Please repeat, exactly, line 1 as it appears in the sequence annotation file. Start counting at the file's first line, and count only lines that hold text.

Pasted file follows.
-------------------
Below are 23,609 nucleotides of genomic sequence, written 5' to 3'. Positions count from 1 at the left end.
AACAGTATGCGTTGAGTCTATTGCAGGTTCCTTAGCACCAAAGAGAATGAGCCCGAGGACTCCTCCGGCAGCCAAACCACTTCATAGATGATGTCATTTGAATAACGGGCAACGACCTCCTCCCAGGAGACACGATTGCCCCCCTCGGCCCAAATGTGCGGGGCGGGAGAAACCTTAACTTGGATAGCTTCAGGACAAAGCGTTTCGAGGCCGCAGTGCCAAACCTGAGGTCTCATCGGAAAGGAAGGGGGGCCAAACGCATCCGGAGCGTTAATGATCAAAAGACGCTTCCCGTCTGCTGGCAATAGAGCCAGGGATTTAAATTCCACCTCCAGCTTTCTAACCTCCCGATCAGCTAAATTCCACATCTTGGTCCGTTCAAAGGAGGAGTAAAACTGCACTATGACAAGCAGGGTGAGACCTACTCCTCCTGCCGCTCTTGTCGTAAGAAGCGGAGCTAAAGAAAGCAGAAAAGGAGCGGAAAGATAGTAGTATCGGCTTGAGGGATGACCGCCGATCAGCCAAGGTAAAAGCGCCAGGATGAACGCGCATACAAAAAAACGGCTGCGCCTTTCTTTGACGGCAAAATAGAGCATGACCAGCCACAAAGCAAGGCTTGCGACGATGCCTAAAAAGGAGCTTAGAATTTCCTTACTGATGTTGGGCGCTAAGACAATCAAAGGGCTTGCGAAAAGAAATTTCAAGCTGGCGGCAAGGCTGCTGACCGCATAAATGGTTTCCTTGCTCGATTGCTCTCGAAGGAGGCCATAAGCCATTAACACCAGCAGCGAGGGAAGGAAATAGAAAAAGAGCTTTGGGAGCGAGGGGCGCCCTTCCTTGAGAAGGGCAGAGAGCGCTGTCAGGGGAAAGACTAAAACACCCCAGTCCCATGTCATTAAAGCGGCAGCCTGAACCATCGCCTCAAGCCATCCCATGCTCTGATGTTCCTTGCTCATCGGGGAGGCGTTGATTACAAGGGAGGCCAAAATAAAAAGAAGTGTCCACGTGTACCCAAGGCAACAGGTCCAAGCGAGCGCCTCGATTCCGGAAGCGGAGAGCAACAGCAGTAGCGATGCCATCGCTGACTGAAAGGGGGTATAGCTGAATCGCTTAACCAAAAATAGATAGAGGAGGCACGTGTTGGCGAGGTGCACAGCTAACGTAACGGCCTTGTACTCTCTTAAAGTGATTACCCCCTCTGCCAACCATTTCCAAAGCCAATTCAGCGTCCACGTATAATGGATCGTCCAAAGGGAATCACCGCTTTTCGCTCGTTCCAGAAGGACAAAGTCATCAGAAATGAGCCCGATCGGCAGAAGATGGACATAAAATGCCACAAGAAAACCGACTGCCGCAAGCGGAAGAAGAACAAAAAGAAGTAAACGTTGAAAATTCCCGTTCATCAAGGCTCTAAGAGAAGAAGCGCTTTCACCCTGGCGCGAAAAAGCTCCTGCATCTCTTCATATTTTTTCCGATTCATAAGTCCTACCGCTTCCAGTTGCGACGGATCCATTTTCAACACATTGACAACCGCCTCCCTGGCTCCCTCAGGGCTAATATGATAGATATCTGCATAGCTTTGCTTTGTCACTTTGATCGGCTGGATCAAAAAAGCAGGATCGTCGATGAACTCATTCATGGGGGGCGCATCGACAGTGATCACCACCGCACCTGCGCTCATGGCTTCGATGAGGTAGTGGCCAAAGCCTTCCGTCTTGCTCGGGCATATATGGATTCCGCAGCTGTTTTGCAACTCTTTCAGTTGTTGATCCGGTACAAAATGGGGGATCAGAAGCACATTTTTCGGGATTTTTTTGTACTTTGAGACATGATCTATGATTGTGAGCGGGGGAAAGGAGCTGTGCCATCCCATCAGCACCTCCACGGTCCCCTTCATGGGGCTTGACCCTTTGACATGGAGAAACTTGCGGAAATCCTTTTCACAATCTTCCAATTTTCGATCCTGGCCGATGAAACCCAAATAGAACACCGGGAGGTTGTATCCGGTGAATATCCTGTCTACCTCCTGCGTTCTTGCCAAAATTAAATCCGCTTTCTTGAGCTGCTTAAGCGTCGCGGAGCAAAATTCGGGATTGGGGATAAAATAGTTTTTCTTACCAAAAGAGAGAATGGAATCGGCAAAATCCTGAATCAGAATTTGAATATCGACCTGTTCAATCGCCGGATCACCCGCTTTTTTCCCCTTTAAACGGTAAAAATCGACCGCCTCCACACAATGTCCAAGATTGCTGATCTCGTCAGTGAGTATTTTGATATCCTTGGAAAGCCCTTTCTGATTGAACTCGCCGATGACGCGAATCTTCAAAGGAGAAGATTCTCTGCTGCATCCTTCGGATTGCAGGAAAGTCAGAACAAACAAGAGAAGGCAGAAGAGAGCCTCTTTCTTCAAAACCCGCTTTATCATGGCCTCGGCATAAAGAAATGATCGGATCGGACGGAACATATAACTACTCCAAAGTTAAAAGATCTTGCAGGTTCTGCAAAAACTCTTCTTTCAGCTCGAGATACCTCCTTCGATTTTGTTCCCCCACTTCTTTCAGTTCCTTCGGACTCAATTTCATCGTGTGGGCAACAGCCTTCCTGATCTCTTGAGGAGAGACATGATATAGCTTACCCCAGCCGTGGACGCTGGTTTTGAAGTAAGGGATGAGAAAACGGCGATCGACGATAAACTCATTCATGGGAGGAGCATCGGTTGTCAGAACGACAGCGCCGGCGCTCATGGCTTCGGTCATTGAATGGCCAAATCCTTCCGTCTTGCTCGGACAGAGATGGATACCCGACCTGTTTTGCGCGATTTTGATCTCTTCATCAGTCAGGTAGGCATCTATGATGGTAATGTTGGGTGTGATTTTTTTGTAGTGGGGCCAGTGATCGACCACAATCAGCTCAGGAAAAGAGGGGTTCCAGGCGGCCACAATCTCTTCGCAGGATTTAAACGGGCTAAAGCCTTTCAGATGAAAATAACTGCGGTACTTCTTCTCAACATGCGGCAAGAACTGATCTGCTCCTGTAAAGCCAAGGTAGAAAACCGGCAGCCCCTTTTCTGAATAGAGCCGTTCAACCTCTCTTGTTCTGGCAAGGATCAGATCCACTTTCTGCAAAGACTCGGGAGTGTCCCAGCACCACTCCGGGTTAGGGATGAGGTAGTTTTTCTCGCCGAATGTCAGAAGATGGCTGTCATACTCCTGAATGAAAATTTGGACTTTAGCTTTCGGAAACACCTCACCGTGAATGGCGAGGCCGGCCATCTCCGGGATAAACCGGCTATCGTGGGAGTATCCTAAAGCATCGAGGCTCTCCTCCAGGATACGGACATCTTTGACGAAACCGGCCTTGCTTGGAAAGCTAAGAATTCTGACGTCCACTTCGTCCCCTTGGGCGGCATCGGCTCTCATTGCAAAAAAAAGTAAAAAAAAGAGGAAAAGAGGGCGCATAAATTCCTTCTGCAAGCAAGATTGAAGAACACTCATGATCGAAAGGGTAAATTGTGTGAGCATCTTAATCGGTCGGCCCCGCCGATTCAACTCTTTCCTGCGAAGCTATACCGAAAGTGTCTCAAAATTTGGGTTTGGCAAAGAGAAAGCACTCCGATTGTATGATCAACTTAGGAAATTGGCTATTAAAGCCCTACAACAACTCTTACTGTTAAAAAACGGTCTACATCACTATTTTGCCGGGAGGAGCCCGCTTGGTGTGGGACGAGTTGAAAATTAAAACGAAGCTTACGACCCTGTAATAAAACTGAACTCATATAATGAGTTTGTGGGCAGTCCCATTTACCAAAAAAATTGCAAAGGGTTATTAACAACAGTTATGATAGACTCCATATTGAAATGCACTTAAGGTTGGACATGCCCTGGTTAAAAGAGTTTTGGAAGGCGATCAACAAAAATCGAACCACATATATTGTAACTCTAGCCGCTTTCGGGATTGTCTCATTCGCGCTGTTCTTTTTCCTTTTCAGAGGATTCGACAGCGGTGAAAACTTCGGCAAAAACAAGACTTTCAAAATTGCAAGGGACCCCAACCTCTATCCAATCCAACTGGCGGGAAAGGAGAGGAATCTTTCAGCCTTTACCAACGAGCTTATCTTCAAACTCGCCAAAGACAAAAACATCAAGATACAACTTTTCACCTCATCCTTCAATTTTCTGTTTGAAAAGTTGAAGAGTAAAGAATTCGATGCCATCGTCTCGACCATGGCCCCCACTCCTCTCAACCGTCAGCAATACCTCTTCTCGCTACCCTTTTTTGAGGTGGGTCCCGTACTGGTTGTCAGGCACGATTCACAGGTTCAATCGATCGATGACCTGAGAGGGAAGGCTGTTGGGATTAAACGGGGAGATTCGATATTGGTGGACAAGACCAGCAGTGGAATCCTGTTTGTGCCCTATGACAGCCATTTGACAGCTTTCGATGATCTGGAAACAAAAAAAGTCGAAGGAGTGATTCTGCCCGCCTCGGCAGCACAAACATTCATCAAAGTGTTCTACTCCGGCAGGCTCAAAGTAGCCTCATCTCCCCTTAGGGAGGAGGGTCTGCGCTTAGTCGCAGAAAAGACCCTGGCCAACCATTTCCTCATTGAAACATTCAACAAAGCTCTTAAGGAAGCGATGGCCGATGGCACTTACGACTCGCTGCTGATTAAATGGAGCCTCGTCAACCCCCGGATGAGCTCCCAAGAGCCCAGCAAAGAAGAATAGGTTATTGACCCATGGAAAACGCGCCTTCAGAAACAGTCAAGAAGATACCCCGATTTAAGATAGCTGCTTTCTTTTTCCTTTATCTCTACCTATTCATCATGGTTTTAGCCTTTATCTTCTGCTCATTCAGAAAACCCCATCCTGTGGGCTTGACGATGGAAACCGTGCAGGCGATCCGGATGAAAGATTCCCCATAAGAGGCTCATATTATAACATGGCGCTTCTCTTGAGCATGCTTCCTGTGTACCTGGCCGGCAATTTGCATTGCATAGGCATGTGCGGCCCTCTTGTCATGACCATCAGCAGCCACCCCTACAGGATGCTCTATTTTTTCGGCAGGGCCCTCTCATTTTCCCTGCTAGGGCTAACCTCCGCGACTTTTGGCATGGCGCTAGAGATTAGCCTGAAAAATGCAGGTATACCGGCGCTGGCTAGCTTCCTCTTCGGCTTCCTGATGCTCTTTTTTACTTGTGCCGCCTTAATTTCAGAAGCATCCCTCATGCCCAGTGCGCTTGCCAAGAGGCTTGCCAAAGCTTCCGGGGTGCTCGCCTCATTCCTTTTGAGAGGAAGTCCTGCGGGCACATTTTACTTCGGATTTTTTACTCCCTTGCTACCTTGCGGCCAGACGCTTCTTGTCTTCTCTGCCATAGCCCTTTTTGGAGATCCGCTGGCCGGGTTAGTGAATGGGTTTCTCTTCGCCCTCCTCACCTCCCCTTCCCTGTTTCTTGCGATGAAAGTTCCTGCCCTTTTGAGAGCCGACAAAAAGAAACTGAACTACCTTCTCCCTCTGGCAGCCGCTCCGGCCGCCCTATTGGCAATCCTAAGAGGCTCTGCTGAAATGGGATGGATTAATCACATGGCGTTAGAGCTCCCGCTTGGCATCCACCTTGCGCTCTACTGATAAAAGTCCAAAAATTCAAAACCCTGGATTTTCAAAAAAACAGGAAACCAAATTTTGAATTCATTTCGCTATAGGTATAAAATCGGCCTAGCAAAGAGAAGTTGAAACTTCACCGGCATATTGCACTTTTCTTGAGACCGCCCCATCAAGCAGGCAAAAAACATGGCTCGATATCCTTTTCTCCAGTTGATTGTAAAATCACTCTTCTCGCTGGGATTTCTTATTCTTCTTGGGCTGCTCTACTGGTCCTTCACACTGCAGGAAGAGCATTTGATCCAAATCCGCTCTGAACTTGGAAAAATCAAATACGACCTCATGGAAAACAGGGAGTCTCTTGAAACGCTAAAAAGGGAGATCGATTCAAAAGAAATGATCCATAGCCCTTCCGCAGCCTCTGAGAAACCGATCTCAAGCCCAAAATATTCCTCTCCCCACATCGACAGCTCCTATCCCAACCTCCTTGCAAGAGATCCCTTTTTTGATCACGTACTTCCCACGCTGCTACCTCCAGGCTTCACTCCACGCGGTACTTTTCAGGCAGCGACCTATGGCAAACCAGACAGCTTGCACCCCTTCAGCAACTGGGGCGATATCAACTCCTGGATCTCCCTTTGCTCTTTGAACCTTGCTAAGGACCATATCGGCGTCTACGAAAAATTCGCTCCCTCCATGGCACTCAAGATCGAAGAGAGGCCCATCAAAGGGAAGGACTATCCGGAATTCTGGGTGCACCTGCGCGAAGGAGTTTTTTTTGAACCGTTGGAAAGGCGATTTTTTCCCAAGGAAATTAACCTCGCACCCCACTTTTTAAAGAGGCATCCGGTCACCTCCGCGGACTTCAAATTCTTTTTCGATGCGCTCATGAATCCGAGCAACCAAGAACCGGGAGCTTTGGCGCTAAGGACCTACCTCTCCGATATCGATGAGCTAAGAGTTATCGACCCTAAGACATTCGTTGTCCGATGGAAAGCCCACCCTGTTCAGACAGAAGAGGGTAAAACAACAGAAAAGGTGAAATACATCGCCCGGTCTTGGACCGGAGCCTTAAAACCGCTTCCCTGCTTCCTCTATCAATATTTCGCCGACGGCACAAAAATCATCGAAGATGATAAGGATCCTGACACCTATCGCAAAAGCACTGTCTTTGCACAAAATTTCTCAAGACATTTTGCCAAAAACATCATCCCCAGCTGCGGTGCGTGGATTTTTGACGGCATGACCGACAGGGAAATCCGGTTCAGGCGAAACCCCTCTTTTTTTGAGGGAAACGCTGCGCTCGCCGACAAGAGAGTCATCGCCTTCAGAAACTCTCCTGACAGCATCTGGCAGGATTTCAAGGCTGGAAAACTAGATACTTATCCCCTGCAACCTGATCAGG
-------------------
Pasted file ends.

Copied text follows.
Below are 23,609 nucleotides of genomic sequence, written 5' to 3'. Positions count from 1 at the left end.